Old Royal Naval College

Considered by many to be the star attraction found within the UNESCO World Heritage-listed Maritime Greenwich site, the Old Royal Naval College features lovely grounds, striking buildings, and multiple interior rooms with reputations as real showstoppers. Visitors to this Christopher Wren-designed complex will not want to miss such highlights as the Painted Hall, Nelson Room, and Chapel.

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History of Old Royal Naval College

The land on which the Old Royal Naval College stands today was once the site of a royal palace known colloquially as Greenwich Palace, an estate bordering the Thames where Henry VIII, Mary I, and Elizabeth I were born. Throughout the tumultuous seventeenth century, the site fell into rough shape, so much so that it was actually demolished in 1694, at which point in time King William III and Queen Mary II commissioned Sir Christopher Wren to design a structure that would serve as a home for retired sailors. This facility, the so-called Royal Hospital for Seamen at Greenwich, would remain in use until its closure in 1869.

From 1873 to 1998 the buildings would function as part of a training complex for the Royal Naval College. In the past half-century, the Old Royal Naval College has been reimagined as a destination for locals and visitors alike who want to learn more about this rich historical site. Wren’s architecture is still regarded as an archetypal example of the Baroque, and the site draws a million people from all over the world each year.

Old Royal Naval College Highlights

For many visitors, the primary highlight of their trip to Old Royal Naval College is sure to be the Painted Hall. The Painted Hall contains approximately 40,000 square feet of paintings elaborately laid out across nearly every surface of the space’s walls and ceilings, an arrangement that has led to it being affectionately dubbed by some as “Britain’s Sistine Chapel.” Visitors to the Painted Hall today will be able to see the masterpiece at its best, as the entire thing was painstakingly restored by a team of experts over a two-year period before reopening to the public in 2019.

Old Royal Naval College is renowned for the beauty and splendor of its architecture, with perhaps few spaces within the attraction garnering more acclaim than the Chapel of St. Peter & St. Paul. Of particular note within the Chapel are its altarpiece, which was painted by Benjamin West; its ceiling, a neoclassical design by John Papworth; and its Samuel Green Organ, installed in the space in 1798.

The price of your Old Royal Naval College admission ticket includes the cost of a guided tour, so visitors wishing to learn more about the ins and outs of the attraction should make time to take advantage of this perk. There are three guided tours regularly available at the Old Royal Naval College: “500 Years of History,” which focuses on the history and architecture of the site, which a special emphasis on its royal connections and Sir Christopher Wren-designed layout; “Film & TV Tour,” which discusses the many productions that have filmed on-site here; and “Painted Hall Talks,” which focus on that remarkable work of art.

More to See and Do at Old Royal Naval College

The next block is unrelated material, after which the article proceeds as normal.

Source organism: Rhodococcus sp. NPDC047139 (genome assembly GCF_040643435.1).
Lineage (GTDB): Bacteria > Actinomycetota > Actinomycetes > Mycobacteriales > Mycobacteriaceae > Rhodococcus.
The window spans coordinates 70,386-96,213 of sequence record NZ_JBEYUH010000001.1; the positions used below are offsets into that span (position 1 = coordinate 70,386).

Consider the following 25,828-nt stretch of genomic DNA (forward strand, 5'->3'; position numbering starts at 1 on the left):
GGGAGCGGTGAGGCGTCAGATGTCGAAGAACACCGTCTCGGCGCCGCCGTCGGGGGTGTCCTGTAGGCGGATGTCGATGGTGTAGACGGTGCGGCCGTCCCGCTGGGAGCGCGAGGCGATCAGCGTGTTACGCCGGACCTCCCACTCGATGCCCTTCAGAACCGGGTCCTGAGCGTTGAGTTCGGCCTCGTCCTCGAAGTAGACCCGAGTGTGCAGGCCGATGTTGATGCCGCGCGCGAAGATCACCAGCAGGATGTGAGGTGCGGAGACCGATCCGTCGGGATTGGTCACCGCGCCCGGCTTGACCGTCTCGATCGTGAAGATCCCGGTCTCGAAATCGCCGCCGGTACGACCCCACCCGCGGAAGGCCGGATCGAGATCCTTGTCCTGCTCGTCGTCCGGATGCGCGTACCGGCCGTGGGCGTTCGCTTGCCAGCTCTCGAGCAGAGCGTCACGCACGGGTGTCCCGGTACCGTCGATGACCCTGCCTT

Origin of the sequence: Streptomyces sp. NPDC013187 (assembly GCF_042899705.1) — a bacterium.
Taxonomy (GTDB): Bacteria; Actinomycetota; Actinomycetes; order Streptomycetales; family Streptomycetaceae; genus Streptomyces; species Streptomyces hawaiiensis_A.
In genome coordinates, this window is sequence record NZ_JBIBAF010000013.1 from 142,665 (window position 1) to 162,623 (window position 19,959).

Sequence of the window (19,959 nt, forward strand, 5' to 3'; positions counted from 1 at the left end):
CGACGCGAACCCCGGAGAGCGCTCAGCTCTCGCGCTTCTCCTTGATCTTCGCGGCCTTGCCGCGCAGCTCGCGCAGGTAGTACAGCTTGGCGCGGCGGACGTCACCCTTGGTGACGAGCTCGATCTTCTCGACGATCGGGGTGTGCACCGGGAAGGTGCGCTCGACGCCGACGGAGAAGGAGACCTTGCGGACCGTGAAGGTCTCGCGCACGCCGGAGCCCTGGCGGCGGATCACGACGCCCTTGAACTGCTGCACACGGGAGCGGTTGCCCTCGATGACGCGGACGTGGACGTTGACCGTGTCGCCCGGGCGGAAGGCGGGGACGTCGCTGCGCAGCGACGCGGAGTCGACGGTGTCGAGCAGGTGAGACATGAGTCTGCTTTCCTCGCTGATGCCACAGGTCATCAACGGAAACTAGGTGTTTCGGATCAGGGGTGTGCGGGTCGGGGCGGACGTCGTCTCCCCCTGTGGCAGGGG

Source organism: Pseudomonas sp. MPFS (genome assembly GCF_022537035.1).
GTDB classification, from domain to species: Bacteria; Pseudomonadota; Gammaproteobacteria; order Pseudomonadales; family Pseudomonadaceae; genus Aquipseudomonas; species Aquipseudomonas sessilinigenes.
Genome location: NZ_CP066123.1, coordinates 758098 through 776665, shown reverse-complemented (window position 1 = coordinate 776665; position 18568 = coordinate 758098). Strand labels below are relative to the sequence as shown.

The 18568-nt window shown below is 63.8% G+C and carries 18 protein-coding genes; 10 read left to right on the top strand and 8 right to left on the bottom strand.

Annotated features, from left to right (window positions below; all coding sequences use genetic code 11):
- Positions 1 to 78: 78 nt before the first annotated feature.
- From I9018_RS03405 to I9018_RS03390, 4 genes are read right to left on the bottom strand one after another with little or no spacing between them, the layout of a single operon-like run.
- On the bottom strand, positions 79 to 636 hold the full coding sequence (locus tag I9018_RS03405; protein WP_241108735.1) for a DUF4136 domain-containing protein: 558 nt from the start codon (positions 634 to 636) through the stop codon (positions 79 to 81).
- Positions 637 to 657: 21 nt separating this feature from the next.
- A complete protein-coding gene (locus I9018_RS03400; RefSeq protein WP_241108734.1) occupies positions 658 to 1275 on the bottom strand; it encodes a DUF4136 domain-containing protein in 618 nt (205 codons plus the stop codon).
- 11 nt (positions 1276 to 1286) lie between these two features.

Other features of an Old Royal Naval College experience worth knowing about include the following items.

•British naval hero Vice-Admiral Lord Nelson was famously killed during the Battle of Trafalgar in October 1805, at which time his body was returned to England, where it laid-in-state within a small room just off the Painted Hall prior to a state funeral at St. Paul’s Cathedral. Today this space is called the Nelson Room, and visitors may enjoy a multimedia guide to learn more about the history of the Nelson Room and how England grieved for its fallen hero.

•Old Royal Naval College has garnered significant attention in recent years as a popular filming location for various movie and television productions. Fans of such shows and films as The CrownBridgertonThor: The Dark WorldPirates of the Caribbean: On Stranger Tides, and Les Misérables will want to keep an eye out for where their personal favorite shot a memorable scene or two.

•There are two unique dining experiences available on the grounds of the Old Royal Naval College: Undercroft Café, located beneath the Painted Hall, serves an assortment of sandwiches, salads, cakes, and teas; and The Old Brewery, a charming pub with great food and craft beer that manages to remain family friendly. In the mood for something totally different? Picnicking is permitted on the grounds of the Old Royal Naval College.

•Skittle Alley is a Victorian-era bowling lane that dates to 1864 and is still in use today. There you can actually take a roll yourself daily between the hours of 12:00pm and 3:00pm.

•In addition to the three tours described above that run on a regular basis, Old Royal Naval College routinely organizes special seasonal tours and occasional guest lectures. For more information on what might be happening while you’re scheduled to visit, be sure and check out the “What’s On” page at the Old Royal Naval College’s official website.

Why Old Royal Naval College Should Be on Your Must-See List

To be blunt, the opportunity to view the Painted Hall in person is reason enough alone for any art lover to make visiting the Old Royal Naval College a priority. Add to that artistic treasure a wealth of architectural marvels, historic artifacts, and proximity to additional popular attractions like Cutty Sark, Queen’s House, and the National Maritime Museum, and you’ve got yourself a must-see destination.